How Compost Captures Carbon and Helps Heal Rangelands and Wetlands

Carbon Capture Carbon Emissions Greenhouse Gases Compost Restoration Wetlands Rangelands California
Marin rangeland and wetland, Inverness, CA. credit: Philippe Vieux-Jeanton

Scientists are in agreement: Global warming is the result of human-caused emission of greenhouse gases, with carbon dioxide as the biggest contributor. We all know that burning fossil fuels is the major source of human-produced carbon dioxide emissions; however oceans, land and vegetation all emit carbon. Carbon has been increasing in the atmosphere since the industrial revolution, largely due to the burning of fossil fuels, but also due to changes in land use.

Due to the demands of population growth, much of California’s rangelands (vast landscapes that grow native vegetation) and wetlands have been converted to cropland and development. Both rangelands and wetlands emit significant amounts of carbon when degraded, but can be restored relatively easily, turning back decades of mismanagement, and regaining their carbon capturing capabilities. We can use plants’ natural appetite for carbon to safely store it while improving the health of our water and soils at the same time.

Save the Bay is working towards the goal of restoring 100,000 acres of tidal marsh habitat around the San Francisco Bay, in order to regain a healthy bay and all its ecosystem services. The Bay has lost 90% of its original tidal wetlands, releasing over 2 billion tons of carbon dioxide. Save the Bay has previously blogged about the carbon capture qualities of wetlands. Research shows that restored rangelands have the ability to capture carbon as well, and it doesn’t take much to restore them.

In the last quarter of a century, over 1950km2 of California rangeland habitats were lost. Rangelands emit carbon not only when converted to other uses, but also when mismanaged, such as through plowing, overgrazing or poor agricultural practices. Native grasslands, primarily through the plants’ extensive and deep root system, are an effective carbon sink, but plowing and converting that land to annual row crops leads to the emission of 20 to 75 metric tons of carbon dioxide per acre.

The Power of Compost

A one-time dusting of compost can make a big difference in restoring degraded rangeland. A study by Rebecca Ryals and Whendee L. Silver concluded that if a thin layer of compost was spread on a quarter of California’s rangeland, the soil could absorb three-quarters of California’s total annual greenhouse gas emissions. The compost fertilizes the soil and improves the soil’s moisture holding capacity, leading to increased plant growth. Through photosynthesis, the plants transfer carbon dioxide from the air into the soil through their roots and decomposing plant material. More carbon in the soil brings greater fertility and water retaining qualities, leading again to greater plant growth, thus sparking an ongoing cycle of regeneration.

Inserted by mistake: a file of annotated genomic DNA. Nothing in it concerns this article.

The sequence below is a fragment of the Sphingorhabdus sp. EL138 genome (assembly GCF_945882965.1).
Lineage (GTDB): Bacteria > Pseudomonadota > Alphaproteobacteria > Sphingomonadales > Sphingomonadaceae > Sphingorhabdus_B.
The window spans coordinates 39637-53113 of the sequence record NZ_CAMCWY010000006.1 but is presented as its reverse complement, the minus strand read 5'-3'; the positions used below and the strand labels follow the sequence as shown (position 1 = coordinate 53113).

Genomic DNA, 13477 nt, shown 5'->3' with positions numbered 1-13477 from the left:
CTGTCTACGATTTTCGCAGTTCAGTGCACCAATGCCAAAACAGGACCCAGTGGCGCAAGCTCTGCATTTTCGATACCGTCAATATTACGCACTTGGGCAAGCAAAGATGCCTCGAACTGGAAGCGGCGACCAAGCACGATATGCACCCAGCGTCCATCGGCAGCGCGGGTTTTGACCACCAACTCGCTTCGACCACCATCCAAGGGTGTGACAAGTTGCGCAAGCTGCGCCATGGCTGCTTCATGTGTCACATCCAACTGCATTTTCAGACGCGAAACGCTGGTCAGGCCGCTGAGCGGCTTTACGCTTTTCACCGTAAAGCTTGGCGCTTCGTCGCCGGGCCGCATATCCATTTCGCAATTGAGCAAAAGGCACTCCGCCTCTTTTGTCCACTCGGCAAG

From a single application of compost, they found a 50% increase in plant production, leading to an average increase of 1 ton of carbon sequestration per hectare over 30 years. Not only does this provide a relatively easy, low-tech way to launch a positive feedback loop that could play a role in mitigating the effect we’re having on this planet, but you also get increased soil fertility, improved water absorption and retention, and an increase in native plants which provide food for wildlife. Plus, compost can be used to help restore both grasslands and tidal wetlands.

Tidal wetlands have a similar effect. In fact, wetlands store more carbon per unit area than any other ecosystem. Researchers estimate that while grasslands can sink up to 2,000 pounds of carbon per acre per year, wetlands can store up to 5,100 pounds of carbon per acre per year. Similar to the numerous benefits of restoring grasslands, by restoring wetlands we not only sequester carbon, but also absorb floodwaters, reduce storm damage, preserve open space, provide habitat and feeding grounds for a wide variety of species and improve water quality. What’s not to love?

On dry land and wetland, offsetting carbon while increasing biodiversity, improving water quality, providing habitat and improving the environment’s ability to react to climate change is a win-win solution. Clearly, it’s worth our while to conserve and restore rangelands and wetlands, not only to for long-term carbon storage, but also for the numerous additional services they provide. There’s a speck of hope in a sprinkle of compost.

You can get up close and personal with the magic powers of compost through Save The Bay! We use compost to help our native seedlings to grow at our restoration sites around the San Francisco Bay. Learn how you can volunteer with us here.

Mercury and the San Francisco Bay

Caution sign found along the San Francisco Bay showing fish to eat and not to eat.
Caution sign found along the San Francisco Bay showing fish to eat and not to eat.

The San Francisco Bay has an extensive history of mercury contamination dating back to the Gold Rush era.  During the Gold Rush, miners extracted gold ores from the earth using mercury. These deserted gold mines were never properly cleaned up, causing current contamination in the major tributaries (American, Yuba, Bear, and Feather River) of the Sacramento Delta, which flows into the San Francisco Bay.